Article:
The Animas River, June, 1988


The Animas River drains the western side of the Continental Divide in the San Juan Mountains of southern Colorado, after which it joins the San Juan River in New Mexico. It first passes through the t0wn of Silverton (elevation 9308′), which sits in a barren valley that is marked by considerable mining waste. This mining waste stains the river and the rocks alongside the river an orange color, and is unpleasant evidence of what mining has done here and throughout the western US. Fortunately, the abundant clear water that enters the river from side streams below Silverton dilutes the waste runoff.  Below Silverton, the river enters a deep and precipitous gorge that divides the West Needle Mountains from the Needle Mountains, finally exiting the gorge upstream of Durango. A very popular narrow gauge railway follows the river it’s entire length from Durango to Silverton. The stretch of runnable river downstream of Silverton is Class 3 to 5 as far as the wilderness train stop at Needleton. The last rapid to be run is the Class 5 No Name rapid, which is just upstream of the Needleton stop. The Rockwood Gorge makes the river unrunnable downstream of there, and river trips take-out at Needleton and put themselves and their gear on the afternoon train that is returning to Durango, for delivery to the next train stop downstream (Rockwood), which is accessible by vehicle. A group of New Wave Rafting Co. guides (Britt Huggins, Ethan Miller, Curtis Bailey, Dave Wassil and myself) joined a group of guides from Far Flung Adventures for this trip that took place in June, of 1988. This was the only time that I ran the Animas River.

From left: Dave Wassil, Britt Huggins, Ethan Miller and Curtis Bailey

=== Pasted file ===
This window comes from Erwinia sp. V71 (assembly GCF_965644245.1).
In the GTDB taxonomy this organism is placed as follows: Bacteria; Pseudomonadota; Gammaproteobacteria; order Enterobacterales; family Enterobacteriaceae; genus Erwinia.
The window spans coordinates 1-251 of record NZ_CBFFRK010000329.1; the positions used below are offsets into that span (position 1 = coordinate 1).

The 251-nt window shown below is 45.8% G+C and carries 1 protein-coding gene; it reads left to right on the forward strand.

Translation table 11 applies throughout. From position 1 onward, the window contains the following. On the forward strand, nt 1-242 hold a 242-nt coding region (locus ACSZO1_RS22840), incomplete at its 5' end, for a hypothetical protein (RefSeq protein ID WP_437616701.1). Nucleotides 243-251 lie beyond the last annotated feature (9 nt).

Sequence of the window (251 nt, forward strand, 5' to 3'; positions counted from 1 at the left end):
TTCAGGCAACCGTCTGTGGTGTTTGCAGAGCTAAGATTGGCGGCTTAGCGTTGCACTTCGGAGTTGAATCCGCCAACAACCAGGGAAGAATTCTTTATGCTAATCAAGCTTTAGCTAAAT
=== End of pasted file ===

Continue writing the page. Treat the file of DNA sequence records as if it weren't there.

From left: Dave Wassil, Britt Huggins, my son Ethan Miller and Curtis Bailey, just after launching in Silverton

From left: Dave Wassil, Britt Huggins and Ethan Miller

From left: Dave Wassil, Britt Huggins and Ethan Miller. Pigeon Peak (13.978′)  is seen downstream. Note the orange-stained rocks along both shorelines

Meeting the Far Flung gang at a lower put-in

Beside the railways tracks, meeting the Far Flung group at a lower put-in. Pigeon Peak is seen downstream.

The valley narrows ahead

The gorge begins ahead

The first whitewater goes around a couple of tight bends

The first whitewater goes around a couple of tight bends. That’s the railroad directly to the left.

Exiting the first rapids

Exiting the first rapids, upstream view

Typical whitewater on the Animas

Typical continuous Class  3 and 4 whitewater on the Animas, upstream view

Plenty of great scenery

Plenty of great scenery. From left is Steve Harris, Catfish, perhaps Bill Blackstock, and Susan Brantley

Plenty more great scenery

Plenty more great scenery

Approaching the Elk Park train stop and Mount Garfield, which is included in the the Grenadier group

Approaching the Elk Park wilderness train stop and Mount Garfield, which is included in the the Grenadier group

The train, heading upstream

The train, heading upstream

At the top of the Garfield Slide rapid

At the top of the Garfield Slide rapid

Looking back up at the bottom of Garfield Slide rapid

Looking back up at the bottom of Garfield Slide rapid

More continuously dropping whitewater

More continuously dropping whitewater

Fast dropping Class 3 water

More of the same

Looking back at Mount Garfield

Looking back, and upstream, at Mount Garfield

Upstream view

Upstream view. Mount Garfield is still visible upstream.

Class 5 No Name rapid

A Far Flung boat runs Class 5 No Name rapid

Class 5 No Name rapid

Class 5 No Name rapid

With Catfish at the oars, the Far Flung boat completes the run of No Name rapid

With Catfish at the oars, the Far Flung boat completes the run of No Name rapid

 

About believesteve

I am a photographer and have published a book of photography and accompanying text on running the Colorado River in the Grand Canyon. The first (print) edition is out of print, but a second edition is available as an iBook (eBook) through the iTunes bookstore. All Grand Canyon, river and nature lovers will enjoy my book: https://itunes.apple.com/us/book/the-grand/id672492447?ls=1
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